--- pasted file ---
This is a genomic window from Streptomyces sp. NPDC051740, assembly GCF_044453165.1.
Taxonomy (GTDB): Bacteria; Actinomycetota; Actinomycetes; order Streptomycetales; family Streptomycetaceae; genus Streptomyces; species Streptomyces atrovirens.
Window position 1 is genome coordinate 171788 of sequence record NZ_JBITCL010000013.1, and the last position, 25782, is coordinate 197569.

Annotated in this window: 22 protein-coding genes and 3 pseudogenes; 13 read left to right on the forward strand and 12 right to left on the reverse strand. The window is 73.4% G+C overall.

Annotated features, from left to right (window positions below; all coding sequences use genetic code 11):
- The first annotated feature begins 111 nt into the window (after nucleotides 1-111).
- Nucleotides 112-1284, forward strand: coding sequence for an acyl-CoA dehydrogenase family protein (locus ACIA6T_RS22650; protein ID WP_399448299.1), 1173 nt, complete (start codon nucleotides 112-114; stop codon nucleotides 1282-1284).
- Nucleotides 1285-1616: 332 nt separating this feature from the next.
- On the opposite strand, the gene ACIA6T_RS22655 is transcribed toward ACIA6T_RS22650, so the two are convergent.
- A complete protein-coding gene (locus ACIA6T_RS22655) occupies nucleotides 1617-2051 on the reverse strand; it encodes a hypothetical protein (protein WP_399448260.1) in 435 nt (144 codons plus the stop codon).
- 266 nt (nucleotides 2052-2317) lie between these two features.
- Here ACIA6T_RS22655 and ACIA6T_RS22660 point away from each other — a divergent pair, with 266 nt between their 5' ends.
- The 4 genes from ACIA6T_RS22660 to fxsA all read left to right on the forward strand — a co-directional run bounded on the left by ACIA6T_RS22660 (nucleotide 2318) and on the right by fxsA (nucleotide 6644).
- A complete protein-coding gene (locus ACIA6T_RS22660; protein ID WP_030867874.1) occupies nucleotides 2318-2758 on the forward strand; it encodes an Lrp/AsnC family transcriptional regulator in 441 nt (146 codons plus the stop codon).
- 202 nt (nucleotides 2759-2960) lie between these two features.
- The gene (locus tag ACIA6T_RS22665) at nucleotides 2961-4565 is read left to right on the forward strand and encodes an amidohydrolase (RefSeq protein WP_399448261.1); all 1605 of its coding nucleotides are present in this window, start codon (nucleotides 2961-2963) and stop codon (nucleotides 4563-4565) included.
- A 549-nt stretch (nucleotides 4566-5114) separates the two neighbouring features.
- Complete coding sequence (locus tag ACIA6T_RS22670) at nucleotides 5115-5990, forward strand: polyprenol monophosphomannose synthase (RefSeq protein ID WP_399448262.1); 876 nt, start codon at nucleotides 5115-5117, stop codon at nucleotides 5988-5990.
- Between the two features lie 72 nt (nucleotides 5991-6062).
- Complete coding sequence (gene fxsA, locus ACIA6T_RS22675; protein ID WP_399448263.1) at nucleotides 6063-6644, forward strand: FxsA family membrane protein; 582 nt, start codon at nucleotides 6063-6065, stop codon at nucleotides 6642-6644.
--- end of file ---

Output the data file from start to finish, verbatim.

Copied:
This is a genomic window from Streptomyces sp. NPDC051740, assembly GCF_044453165.1.
Taxonomy (GTDB): Bacteria; Actinomycetota; Actinomycetes; order Streptomycetales; family Streptomycetaceae; genus Streptomyces; species Streptomyces atrovirens.
Window position 1 is genome coordinate 171788 of sequence record NZ_JBITCL010000013.1, and the last position, 25782, is coordinate 197569.

Annotated in this window: 22 protein-coding genes and 3 pseudogenes; 13 read left to right on the forward strand and 12 right to left on the reverse strand. The window is 73.4% G+C overall.

Annotated features, from left to right (window positions below; all coding sequences use genetic code 11):
- The first annotated feature begins 111 nt into the window (after nucleotides 1-111).
- Nucleotides 112-1284, forward strand: coding sequence for an acyl-CoA dehydrogenase family protein (locus ACIA6T_RS22650; protein ID WP_399448299.1), 1173 nt, complete (start codon nucleotides 112-114; stop codon nucleotides 1282-1284).
- Nucleotides 1285-1616: 332 nt separating this feature from the next.
- On the opposite strand, the gene ACIA6T_RS22655 is transcribed toward ACIA6T_RS22650, so the two are convergent.
- A complete protein-coding gene (locus ACIA6T_RS22655) occupies nucleotides 1617-2051 on the reverse strand; it encodes a hypothetical protein (protein WP_399448260.1) in 435 nt (144 codons plus the stop codon).
- 266 nt (nucleotides 2052-2317) lie between these two features.
- Here ACIA6T_RS22655 and ACIA6T_RS22660 point away from each other — a divergent pair, with 266 nt between their 5' ends.
- The 4 genes from ACIA6T_RS22660 to fxsA all read left to right on the forward strand — a co-directional run bounded on the left by ACIA6T_RS22660 (nucleotide 2318) and on the right by fxsA (nucleotide 6644).
- A complete protein-coding gene (locus ACIA6T_RS22660; protein ID WP_030867874.1) occupies nucleotides 2318-2758 on the forward strand; it encodes an Lrp/AsnC family transcriptional regulator in 441 nt (146 codons plus the stop codon).
- 202 nt (nucleotides 2759-2960) lie between these two features.
- The gene (locus tag ACIA6T_RS22665) at nucleotides 2961-4565 is read left to right on the forward strand and encodes an amidohydrolase (RefSeq protein WP_399448261.1); all 1605 of its coding nucleotides are present in this window, start codon (nucleotides 2961-2963) and stop codon (nucleotides 4563-4565) included.
- A 549-nt stretch (nucleotides 4566-5114) separates the two neighbouring features.
- Complete coding sequence (locus tag ACIA6T_RS22670) at nucleotides 5115-5990, forward strand: polyprenol monophosphomannose synthase (RefSeq protein ID WP_399448262.1); 876 nt, start codon at nucleotides 5115-5117, stop codon at nucleotides 5988-5990.
- Between the two features lie 72 nt (nucleotides 5991-6062).
- Complete coding sequence (gene fxsA, locus ACIA6T_RS22675; protein ID WP_399448263.1) at nucleotides 6063-6644, forward strand: FxsA family membrane protein; 582 nt, start codon at nucleotides 6063-6065, stop codon at nucleotides 6642-6644.